The University of Sheffield recently interviewed me regarding my activities since doing my PhD at the Department of Mechanical Engineering, which I completed in 2007. The resulting article has just been published in Issue 15 of MechEngNews!
In my previous job, I was responsible for building up the Application Center for Wind Energy Field Measurements at Fraunhofer Institute for Wind Energy and Energy Systems (IWES) in Bremerhaven, Germany. This nice video made by the Fraunhofer Society shows what I was up to:
In my opinion, there are five key technical concepts that are essential for people working in the wind energy industry to understand. These are:
1. The physical limits of wind turbine performance
2. Tip speed ratio and optimum performance
3. The physical limits of wind turbine dimensions
4. Loads and fatigue
5. Performance indicators for wind energy
I shall introduce each of these concepts in my next few blog articles. Today I’m going to talk about the first concept – the physical limits of wind turbine performance.
Die Schweizer Vereinigung der Ingenieurinnen (SVIN) veranstaltet mit mir am 19.10.2017 den 6. SVIN Feierabendworkshop "Die Geheimnisse der Windenergie" - alle Frauen, die sich für das Thema interessieren, sind herzlich eingeladen!
Check out my talk at the engineering careers day at the Messe Zurich on Tuesday, Nov. 17th, 2017!
This is an extended version of my recent article A rough guide to annual energy production estimations for wind energy investors published in the Resource Global Network Magazine in August 2017.
If you are involved in acquiring or investing in wind energy projects, it is crucial for you to estimate the Annual Energy Production (AEP) as accurately as possible in your business case – independently of the seller. The AEP is a key factor in the calculation of your Internal Rate of Return (IRR) - and inaccuracies on the order of 20% in AEP can make the difference between a respectable project IRR of 7% and an infeasible IRR of only 3% (see the example from TetraTech below). Furthermore, it is important for you to be able to quantify the uncertainties in the AEP estimation in order to understand the associated investment risks.
The online magazine Resource Global Network magazine has just published an interesting issue on wind energy: "Where next for wind energy?".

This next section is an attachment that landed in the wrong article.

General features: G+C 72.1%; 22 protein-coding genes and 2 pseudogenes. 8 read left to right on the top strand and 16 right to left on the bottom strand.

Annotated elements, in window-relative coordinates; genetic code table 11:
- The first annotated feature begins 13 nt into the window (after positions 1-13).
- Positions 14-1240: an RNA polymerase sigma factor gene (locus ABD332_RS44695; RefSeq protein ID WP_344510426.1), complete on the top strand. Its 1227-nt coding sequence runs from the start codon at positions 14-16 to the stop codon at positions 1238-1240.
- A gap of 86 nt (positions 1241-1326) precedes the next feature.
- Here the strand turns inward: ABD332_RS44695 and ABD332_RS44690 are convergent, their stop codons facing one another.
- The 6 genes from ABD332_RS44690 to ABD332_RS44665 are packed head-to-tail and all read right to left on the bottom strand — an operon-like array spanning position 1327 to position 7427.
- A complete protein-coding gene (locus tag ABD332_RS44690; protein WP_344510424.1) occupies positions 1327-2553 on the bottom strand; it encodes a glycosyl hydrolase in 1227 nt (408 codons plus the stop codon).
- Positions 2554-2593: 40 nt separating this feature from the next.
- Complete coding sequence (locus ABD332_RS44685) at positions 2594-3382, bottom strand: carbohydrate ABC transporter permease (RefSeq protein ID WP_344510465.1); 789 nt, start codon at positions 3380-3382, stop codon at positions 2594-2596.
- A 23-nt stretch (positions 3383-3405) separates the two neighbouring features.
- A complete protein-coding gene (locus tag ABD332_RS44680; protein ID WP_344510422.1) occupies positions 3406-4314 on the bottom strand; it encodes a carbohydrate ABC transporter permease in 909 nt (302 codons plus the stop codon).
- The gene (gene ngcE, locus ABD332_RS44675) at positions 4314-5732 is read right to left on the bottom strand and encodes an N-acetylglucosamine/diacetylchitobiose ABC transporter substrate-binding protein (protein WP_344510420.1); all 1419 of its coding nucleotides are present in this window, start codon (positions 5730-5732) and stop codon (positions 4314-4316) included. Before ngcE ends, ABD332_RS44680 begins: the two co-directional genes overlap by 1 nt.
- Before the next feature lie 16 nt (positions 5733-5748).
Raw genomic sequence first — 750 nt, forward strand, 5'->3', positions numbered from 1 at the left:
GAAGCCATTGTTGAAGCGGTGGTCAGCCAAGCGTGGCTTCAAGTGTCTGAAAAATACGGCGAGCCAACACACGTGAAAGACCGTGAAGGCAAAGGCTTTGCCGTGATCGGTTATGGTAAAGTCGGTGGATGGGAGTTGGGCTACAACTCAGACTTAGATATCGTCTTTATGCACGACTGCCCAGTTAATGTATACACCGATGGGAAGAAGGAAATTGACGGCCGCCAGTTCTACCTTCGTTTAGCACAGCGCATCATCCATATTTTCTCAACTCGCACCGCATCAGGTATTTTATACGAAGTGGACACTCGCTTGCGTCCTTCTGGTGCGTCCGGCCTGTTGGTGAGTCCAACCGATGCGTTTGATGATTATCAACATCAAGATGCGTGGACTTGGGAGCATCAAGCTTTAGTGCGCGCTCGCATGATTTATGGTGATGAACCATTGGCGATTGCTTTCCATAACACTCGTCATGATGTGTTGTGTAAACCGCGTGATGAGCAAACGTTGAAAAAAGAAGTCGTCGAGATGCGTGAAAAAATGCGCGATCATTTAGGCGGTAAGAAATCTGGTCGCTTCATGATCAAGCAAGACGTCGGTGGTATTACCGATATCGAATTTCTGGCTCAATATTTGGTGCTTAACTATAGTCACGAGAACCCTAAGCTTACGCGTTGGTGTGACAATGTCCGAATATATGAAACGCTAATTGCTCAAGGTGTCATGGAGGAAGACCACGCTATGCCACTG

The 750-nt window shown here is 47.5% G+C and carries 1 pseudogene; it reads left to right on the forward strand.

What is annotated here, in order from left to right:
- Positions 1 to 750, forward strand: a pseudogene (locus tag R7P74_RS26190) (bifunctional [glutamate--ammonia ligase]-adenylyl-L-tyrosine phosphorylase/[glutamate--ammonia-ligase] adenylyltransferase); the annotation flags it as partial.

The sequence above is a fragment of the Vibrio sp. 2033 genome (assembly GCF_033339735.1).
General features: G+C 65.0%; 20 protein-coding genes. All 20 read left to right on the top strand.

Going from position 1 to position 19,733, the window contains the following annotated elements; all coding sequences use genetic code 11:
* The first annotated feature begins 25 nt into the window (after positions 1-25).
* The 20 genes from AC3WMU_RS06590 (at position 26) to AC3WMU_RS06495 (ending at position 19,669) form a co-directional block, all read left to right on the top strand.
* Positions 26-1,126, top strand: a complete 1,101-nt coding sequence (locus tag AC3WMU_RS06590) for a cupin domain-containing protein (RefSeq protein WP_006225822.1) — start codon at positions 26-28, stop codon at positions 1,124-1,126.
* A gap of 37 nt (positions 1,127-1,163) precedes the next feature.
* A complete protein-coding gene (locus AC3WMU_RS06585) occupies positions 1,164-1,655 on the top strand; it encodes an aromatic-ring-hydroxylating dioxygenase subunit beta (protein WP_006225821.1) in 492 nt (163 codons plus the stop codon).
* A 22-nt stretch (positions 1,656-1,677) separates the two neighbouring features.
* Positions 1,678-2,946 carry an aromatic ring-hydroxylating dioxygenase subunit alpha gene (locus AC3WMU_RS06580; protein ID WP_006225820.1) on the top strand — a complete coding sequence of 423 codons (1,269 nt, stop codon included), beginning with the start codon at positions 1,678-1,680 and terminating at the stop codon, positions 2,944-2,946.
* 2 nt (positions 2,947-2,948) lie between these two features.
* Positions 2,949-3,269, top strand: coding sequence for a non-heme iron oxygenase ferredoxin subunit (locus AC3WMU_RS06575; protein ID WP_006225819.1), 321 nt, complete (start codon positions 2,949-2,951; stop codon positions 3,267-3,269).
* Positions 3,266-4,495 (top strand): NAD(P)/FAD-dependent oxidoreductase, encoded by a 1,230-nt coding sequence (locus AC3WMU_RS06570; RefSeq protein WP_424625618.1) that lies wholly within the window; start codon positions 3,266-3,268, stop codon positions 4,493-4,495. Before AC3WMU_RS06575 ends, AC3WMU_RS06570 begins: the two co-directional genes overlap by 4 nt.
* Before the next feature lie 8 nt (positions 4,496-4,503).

Starting on page 60 you'll find an article written by me titled "A rough guide to annual energy production estimations for wind energy investors" - hope you enjoy it!
Send me your MISPLACED WIND ENERGY IMAGES by August 31st and the best one wins a FREE one-hour on-line consultancy session with me!
Annual Energy Production Part 1 – making sense of nameplate capacity, capacity factor, load factor and more
If you are involved in acquiring or investing in wind energy projects, it is crucial for you to estimate the Annual Energy Production (AEP) as accurately as possible in your business case – independently of the seller. The AEP is a key factor in the calculation of your Internal Rate of Return (IRR) - and small changes in AEP can lead to large changes in the project IRR. Furthermore, it is important for you to be able to quantify the uncertainties in the AEP estimation in order to understand the associated investment risks.
I’ll talk more about how AEP and the associated uncertainties can be estimated in my next article, but first it’s important to understand the relevant terms.
I'm very pleased that 58% of Swiss voters said YES to the Energiestrategie 2050 yesterday! This does not mean, of course, that all the wind projects on the waiting list will suddenly be able to be built, but at least it shows that the country is ready to go in the right direction. Great news!
What does this mean for wind energy?
I have written this article because many news articles, statements or reports I have recently read about wind energy involves the author confusing energy (kWh) and power (kW) and thus undermining the message they are trying to put across. Actually I totally understand this confusion – because, quite simply, the topic IS confusing. I’ll explain why here.
Last Friday I attended the REM Forum 2017, an event organised by the interesting-sounding "Good Energies Chair for Management of Renewable Energies" at the University of St. Gallen. My main goal was to meet lots of investors interested in my services, but actually I ended up learning a lot about the economics and management of renewable energies too!